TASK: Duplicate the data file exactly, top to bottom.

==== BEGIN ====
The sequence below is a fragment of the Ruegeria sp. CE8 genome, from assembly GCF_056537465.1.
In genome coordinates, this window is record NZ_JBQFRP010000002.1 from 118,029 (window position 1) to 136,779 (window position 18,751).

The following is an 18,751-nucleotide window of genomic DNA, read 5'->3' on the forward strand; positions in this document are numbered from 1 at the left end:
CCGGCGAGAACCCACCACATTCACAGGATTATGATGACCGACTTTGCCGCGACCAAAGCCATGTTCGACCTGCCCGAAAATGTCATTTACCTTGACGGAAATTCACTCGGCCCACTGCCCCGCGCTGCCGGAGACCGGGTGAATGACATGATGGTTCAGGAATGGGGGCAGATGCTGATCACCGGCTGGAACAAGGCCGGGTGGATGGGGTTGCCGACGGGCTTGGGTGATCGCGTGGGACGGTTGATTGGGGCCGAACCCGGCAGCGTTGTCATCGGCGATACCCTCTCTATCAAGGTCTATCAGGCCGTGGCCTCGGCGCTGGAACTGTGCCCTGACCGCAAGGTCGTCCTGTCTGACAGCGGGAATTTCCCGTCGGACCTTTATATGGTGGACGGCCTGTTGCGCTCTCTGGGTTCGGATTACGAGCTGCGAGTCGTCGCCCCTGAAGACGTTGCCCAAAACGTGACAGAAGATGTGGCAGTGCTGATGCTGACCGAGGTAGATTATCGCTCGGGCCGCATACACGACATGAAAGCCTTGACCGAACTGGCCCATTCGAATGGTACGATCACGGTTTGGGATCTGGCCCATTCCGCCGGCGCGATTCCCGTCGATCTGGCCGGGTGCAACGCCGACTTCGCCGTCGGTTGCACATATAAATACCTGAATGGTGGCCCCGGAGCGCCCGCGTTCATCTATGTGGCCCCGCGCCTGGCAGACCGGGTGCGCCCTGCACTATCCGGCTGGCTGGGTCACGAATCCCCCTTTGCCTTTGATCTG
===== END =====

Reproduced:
The sequence below is a fragment of the Ruegeria sp. CE8 genome, from assembly GCF_056537465.1.
In genome coordinates, this window is record NZ_JBQFRP010000002.1 from 118,029 (window position 1) to 136,779 (window position 18,751).

The following is an 18,751-nucleotide window of genomic DNA, read 5'->3' on the forward strand; positions in this document are numbered from 1 at the left end:
CCGGCGAGAACCCACCACATTCACAGGATTATGATGACCGACTTTGCCGCGACCAAAGCCATGTTCGACCTGCCCGAAAATGTCATTTACCTTGACGGAAATTCACTCGGCCCACTGCCCCGCGCTGCCGGAGACCGGGTGAATGACATGATGGTTCAGGAATGGGGGCAGATGCTGATCACCGGCTGGAACAAGGCCGGGTGGATGGGGTTGCCGACGGGCTTGGGTGATCGCGTGGGACGGTTGATTGGGGCCGAACCCGGCAGCGTTGTCATCGGCGATACCCTCTCTATCAAGGTCTATCAGGCCGTGGCCTCGGCGCTGGAACTGTGCCCTGACCGCAAGGTCGTCCTGTCTGACAGCGGGAATTTCCCGTCGGACCTTTATATGGTGGACGGCCTGTTGCGCTCTCTGGGTTCGGATTACGAGCTGCGAGTCGTCGCCCCTGAAGACGTTGCCCAAAACGTGACAGAAGATGTGGCAGTGCTGATGCTGACCGAGGTAGATTATCGCTCGGGCCGCATACACGACATGAAAGCCTTGACCGAACTGGCCCATTCGAATGGTACGATCACGGTTTGGGATCTGGCCCATTCCGCCGGCGCGATTCCCGTCGATCTGGCCGGGTGCAACGCCGACTTCGCCGTCGGTTGCACATATAAATACCTGAATGGTGGCCCCGGAGCGCCCGCGTTCATCTATGTGGCCCCGCGCCTGGCAGACCGGGTGCGCCCTGCACTATCCGGCTGGCTGGGTCACGAATCCCCCTTTGCCTTTGATCTG